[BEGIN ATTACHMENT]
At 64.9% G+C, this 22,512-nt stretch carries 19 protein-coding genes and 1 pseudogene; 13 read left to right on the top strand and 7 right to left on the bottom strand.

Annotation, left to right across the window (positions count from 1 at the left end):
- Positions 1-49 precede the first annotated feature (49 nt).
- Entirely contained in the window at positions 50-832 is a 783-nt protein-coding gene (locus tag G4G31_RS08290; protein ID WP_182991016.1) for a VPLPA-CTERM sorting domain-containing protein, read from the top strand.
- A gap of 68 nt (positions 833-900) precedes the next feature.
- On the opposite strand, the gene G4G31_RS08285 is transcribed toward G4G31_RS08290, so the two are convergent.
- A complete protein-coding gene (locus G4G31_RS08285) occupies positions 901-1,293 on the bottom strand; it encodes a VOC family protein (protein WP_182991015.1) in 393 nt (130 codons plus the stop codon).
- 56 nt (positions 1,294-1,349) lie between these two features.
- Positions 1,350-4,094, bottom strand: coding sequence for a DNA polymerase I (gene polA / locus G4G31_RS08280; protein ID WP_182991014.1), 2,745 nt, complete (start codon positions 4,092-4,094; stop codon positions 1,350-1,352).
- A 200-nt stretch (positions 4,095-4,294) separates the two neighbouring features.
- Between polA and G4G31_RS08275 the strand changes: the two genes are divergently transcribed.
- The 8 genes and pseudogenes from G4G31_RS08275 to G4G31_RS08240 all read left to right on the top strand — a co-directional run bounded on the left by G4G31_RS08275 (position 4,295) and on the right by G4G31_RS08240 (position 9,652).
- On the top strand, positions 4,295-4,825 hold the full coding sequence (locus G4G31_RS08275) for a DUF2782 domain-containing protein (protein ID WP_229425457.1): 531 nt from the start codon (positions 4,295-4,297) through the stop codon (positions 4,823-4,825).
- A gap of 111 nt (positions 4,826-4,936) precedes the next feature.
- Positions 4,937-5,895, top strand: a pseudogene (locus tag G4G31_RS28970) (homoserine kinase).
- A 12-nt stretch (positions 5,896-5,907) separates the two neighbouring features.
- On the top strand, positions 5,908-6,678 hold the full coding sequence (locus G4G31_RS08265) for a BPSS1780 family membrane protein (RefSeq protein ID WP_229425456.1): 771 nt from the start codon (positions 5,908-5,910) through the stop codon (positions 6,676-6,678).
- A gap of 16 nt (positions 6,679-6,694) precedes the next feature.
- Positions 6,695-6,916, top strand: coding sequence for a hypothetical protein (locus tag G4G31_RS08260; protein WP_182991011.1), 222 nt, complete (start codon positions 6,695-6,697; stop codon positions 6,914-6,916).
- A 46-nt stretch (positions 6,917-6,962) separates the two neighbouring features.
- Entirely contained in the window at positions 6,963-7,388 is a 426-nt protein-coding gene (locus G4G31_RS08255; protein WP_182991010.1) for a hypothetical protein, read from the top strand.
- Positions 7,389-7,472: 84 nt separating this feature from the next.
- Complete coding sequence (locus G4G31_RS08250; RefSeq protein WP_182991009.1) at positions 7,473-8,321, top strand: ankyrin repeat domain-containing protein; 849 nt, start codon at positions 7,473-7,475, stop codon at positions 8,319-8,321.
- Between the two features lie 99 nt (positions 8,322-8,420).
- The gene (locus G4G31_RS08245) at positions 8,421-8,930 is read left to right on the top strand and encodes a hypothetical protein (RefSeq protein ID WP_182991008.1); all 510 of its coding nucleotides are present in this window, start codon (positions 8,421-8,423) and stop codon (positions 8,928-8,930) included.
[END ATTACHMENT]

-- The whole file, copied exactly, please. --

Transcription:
At 64.9% G+C, this 22,512-nt stretch carries 19 protein-coding genes and 1 pseudogene; 13 read left to right on the top strand and 7 right to left on the bottom strand.

Annotation, left to right across the window (positions count from 1 at the left end):
- Positions 1-49 precede the first annotated feature (49 nt).
- Entirely contained in the window at positions 50-832 is a 783-nt protein-coding gene (locus tag G4G31_RS08290; protein ID WP_182991016.1) for a VPLPA-CTERM sorting domain-containing protein, read from the top strand.
- A gap of 68 nt (positions 833-900) precedes the next feature.
- On the opposite strand, the gene G4G31_RS08285 is transcribed toward G4G31_RS08290, so the two are convergent.
- A complete protein-coding gene (locus G4G31_RS08285) occupies positions 901-1,293 on the bottom strand; it encodes a VOC family protein (protein WP_182991015.1) in 393 nt (130 codons plus the stop codon).
- 56 nt (positions 1,294-1,349) lie between these two features.
- Positions 1,350-4,094, bottom strand: coding sequence for a DNA polymerase I (gene polA / locus G4G31_RS08280; protein ID WP_182991014.1), 2,745 nt, complete (start codon positions 4,092-4,094; stop codon positions 1,350-1,352).
- A 200-nt stretch (positions 4,095-4,294) separates the two neighbouring features.
- Between polA and G4G31_RS08275 the strand changes: the two genes are divergently transcribed.
- The 8 genes and pseudogenes from G4G31_RS08275 to G4G31_RS08240 all read left to right on the top strand — a co-directional run bounded on the left by G4G31_RS08275 (position 4,295) and on the right by G4G31_RS08240 (position 9,652).
- On the top strand, positions 4,295-4,825 hold the full coding sequence (locus G4G31_RS08275) for a DUF2782 domain-containing protein (protein ID WP_229425457.1): 531 nt from the start codon (positions 4,295-4,297) through the stop codon (positions 4,823-4,825).
- A gap of 111 nt (positions 4,826-4,936) precedes the next feature.
- Positions 4,937-5,895, top strand: a pseudogene (locus tag G4G31_RS28970) (homoserine kinase).
- A 12-nt stretch (positions 5,896-5,907) separates the two neighbouring features.
- On the top strand, positions 5,908-6,678 hold the full coding sequence (locus G4G31_RS08265) for a BPSS1780 family membrane protein (RefSeq protein ID WP_229425456.1): 771 nt from the start codon (positions 5,908-5,910) through the stop codon (positions 6,676-6,678).
- A gap of 16 nt (positions 6,679-6,694) precedes the next feature.
- Positions 6,695-6,916, top strand: coding sequence for a hypothetical protein (locus tag G4G31_RS08260; protein WP_182991011.1), 222 nt, complete (start codon positions 6,695-6,697; stop codon positions 6,914-6,916).
- A 46-nt stretch (positions 6,917-6,962) separates the two neighbouring features.
- Entirely contained in the window at positions 6,963-7,388 is a 426-nt protein-coding gene (locus G4G31_RS08255; protein WP_182991010.1) for a hypothetical protein, read from the top strand.
- Positions 7,389-7,472: 84 nt separating this feature from the next.
- Complete coding sequence (locus G4G31_RS08250; RefSeq protein WP_182991009.1) at positions 7,473-8,321, top strand: ankyrin repeat domain-containing protein; 849 nt, start codon at positions 7,473-7,475, stop codon at positions 8,319-8,321.
- Between the two features lie 99 nt (positions 8,322-8,420).
- The gene (locus G4G31_RS08245) at positions 8,421-8,930 is read left to right on the top strand and encodes a hypothetical protein (RefSeq protein ID WP_182991008.1); all 510 of its coding nucleotides are present in this window, start codon (positions 8,421-8,423) and stop codon (positions 8,928-8,930) included.